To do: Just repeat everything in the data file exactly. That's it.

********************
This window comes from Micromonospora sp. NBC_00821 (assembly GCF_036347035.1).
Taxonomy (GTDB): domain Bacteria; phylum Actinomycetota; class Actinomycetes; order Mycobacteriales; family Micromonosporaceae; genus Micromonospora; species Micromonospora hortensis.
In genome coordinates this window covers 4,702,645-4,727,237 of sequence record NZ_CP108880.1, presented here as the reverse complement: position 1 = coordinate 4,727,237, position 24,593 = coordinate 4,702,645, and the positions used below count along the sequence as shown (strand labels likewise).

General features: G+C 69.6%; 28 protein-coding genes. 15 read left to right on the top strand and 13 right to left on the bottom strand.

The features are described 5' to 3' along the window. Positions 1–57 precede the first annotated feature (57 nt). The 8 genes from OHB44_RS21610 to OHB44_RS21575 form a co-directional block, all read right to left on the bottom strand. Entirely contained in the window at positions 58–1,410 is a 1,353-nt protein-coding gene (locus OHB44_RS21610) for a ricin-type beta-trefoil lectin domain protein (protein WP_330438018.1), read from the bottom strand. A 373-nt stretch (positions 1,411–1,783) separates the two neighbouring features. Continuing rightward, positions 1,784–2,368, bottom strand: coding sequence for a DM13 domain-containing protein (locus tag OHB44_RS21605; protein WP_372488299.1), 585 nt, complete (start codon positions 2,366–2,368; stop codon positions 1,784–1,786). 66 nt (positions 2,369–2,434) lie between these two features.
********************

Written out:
This window comes from Micromonospora sp. NBC_00821 (assembly GCF_036347035.1).
Taxonomy (GTDB): domain Bacteria; phylum Actinomycetota; class Actinomycetes; order Mycobacteriales; family Micromonosporaceae; genus Micromonospora; species Micromonospora hortensis.
In genome coordinates this window covers 4,702,645-4,727,237 of sequence record NZ_CP108880.1, presented here as the reverse complement: position 1 = coordinate 4,727,237, position 24,593 = coordinate 4,702,645, and the positions used below count along the sequence as shown (strand labels likewise).

General features: G+C 69.6%; 28 protein-coding genes. 15 read left to right on the top strand and 13 right to left on the bottom strand.

The features are described 5' to 3' along the window. Positions 1–57 precede the first annotated feature (57 nt). The 8 genes from OHB44_RS21610 to OHB44_RS21575 form a co-directional block, all read right to left on the bottom strand. Entirely contained in the window at positions 58–1,410 is a 1,353-nt protein-coding gene (locus OHB44_RS21610) for a ricin-type beta-trefoil lectin domain protein (protein WP_330438018.1), read from the bottom strand. A 373-nt stretch (positions 1,411–1,783) separates the two neighbouring features. Continuing rightward, positions 1,784–2,368, bottom strand: coding sequence for a DM13 domain-containing protein (locus tag OHB44_RS21605; protein WP_372488299.1), 585 nt, complete (start codon positions 2,366–2,368; stop codon positions 1,784–1,786). 66 nt (positions 2,369–2,434) lie between these two features.